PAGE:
Alan Godoy is selected for his national team the same year he signs to Deportivo Alavés.

He defines himself as an “unconventional” striker. Scoring goals simply isn’t enough. He also appreciates the aesthetics of football and likes to show off with “rabonas, backheels and roulettes”. Alan Godoy (Las Palmas, 05/04/2003) has a strong personality, which shows both on and off the field. He has just signed for Deportivo Alavés and received a call from the Spanish U-16s team and is here to talk to us about his time at Marcet as a child.

Question.- How did you come about the High-Performance Academy?

Answer.- A friend of mine who had been at Marcet kept telling me how it had been one of his best footballing experiences. So I decided to give it a go. I started off with an intensive summer course. They then proposed I stay all year for the Professional Program. My family and I thought about it for some time and ended up deciding that it was a good option if I was looking to improve.

P.- And you improved?

A.- Yes. I learned a lot on and off the pitch, collectively and socially… It was one of the years that I felt I had progressed the most technically and personally.

Alan Godoy durante un entrenamiento en la Academia de Alto Rendimiento Marcet.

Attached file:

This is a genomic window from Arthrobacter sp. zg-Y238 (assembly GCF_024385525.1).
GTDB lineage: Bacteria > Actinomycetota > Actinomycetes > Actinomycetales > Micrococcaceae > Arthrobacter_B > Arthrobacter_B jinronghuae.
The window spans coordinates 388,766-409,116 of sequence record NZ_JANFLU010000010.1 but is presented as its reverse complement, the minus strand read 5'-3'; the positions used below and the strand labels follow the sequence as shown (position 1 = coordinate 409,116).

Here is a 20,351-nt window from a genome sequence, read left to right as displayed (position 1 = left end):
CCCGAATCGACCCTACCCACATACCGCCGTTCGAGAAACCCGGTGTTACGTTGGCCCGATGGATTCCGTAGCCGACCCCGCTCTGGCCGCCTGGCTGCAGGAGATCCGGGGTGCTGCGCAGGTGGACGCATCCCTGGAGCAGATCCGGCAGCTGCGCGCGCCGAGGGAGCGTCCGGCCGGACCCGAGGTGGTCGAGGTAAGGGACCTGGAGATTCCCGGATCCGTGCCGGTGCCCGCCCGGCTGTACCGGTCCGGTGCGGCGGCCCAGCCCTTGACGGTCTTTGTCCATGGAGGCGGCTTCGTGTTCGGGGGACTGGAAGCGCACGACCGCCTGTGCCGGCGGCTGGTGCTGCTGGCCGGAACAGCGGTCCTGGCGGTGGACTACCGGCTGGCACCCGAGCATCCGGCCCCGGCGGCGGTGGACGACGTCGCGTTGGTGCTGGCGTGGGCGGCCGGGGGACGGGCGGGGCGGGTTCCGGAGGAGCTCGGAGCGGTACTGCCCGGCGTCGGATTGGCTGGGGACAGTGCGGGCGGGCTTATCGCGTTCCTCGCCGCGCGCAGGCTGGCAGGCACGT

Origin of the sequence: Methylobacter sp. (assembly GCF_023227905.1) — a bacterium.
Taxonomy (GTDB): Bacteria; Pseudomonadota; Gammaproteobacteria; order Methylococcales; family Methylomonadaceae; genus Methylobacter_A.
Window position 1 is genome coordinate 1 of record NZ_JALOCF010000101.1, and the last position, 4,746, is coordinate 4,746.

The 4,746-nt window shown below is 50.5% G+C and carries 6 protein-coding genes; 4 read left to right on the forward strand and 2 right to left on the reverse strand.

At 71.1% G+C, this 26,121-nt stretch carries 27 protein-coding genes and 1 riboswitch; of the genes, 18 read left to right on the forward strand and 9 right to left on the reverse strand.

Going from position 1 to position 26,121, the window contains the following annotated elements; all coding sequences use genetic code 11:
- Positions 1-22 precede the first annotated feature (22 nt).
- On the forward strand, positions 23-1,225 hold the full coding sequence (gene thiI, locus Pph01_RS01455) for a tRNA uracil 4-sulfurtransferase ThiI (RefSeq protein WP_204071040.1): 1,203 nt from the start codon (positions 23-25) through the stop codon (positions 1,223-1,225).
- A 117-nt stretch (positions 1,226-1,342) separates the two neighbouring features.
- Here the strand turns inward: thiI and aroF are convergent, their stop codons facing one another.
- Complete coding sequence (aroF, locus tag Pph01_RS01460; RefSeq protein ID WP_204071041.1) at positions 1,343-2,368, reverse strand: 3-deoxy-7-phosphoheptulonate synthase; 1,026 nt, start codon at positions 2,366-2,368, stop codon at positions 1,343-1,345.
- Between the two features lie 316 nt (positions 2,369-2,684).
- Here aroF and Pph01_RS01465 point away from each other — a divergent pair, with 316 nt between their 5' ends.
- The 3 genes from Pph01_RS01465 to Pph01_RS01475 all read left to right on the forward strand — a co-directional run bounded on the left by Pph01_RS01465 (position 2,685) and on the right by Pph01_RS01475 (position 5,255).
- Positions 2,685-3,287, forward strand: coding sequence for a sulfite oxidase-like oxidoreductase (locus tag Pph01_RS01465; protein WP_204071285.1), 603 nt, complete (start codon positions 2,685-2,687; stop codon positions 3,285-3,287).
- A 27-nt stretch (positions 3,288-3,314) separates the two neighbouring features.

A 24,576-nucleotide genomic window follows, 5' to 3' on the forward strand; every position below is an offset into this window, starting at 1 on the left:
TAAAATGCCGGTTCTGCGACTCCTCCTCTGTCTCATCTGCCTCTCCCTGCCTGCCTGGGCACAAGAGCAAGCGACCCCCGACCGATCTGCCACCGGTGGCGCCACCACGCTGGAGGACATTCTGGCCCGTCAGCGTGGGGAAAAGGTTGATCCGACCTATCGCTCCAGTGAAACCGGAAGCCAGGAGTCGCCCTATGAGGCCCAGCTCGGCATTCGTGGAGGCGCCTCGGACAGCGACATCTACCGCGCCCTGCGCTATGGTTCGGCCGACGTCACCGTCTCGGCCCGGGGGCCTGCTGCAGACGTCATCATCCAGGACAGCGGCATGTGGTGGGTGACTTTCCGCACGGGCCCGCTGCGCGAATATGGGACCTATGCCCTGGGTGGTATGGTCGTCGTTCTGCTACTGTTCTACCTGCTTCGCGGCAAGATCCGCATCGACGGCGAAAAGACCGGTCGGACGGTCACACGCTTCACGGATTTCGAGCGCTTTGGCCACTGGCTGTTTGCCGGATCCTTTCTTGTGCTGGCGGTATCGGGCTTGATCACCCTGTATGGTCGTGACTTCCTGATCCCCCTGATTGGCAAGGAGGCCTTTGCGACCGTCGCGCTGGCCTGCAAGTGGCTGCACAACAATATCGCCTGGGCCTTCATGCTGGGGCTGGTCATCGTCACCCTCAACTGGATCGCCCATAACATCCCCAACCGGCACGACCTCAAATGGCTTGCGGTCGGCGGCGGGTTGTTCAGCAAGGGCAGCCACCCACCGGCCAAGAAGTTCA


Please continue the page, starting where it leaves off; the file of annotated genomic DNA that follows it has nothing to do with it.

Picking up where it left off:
Alan Godoy during a training session at Marcet High Performance Academy.

Q.- What happened, career-wise, for you after your experience here?

R.- After Marcet I signed with Atlético de Madrid. Then UD Las Palmas and finally this season, I’ve joined Alavés.

Q.- What has been an especially gratifying moment so far?

R.- Getting called in by the national team. Unfortunately, I suffered an injury just two days before we were supposed to get together and I couldn’t go. But I am sure I’ll be back next time around.

“If you’re losing a game and your legs are giving in, it’s up to your heart to keep you going”

Q.- Did you have a hard time getting to where you are now?

R.- There have been a lot of sacrifices. I left home when I was still a child to enroll in Professional Program full time. I arrived in Barcelona at the age of 12.

Q.- What do you need to be successful in football?

A.- Work is key, day in, day out. If one day you’re not feeling one hundred per cent, football has to make you feel good and turn that day around. If you’re losing a game and your legs are giving in, it’s up to your heart to keep you going. It takes constant effort and perseverance.

 

 

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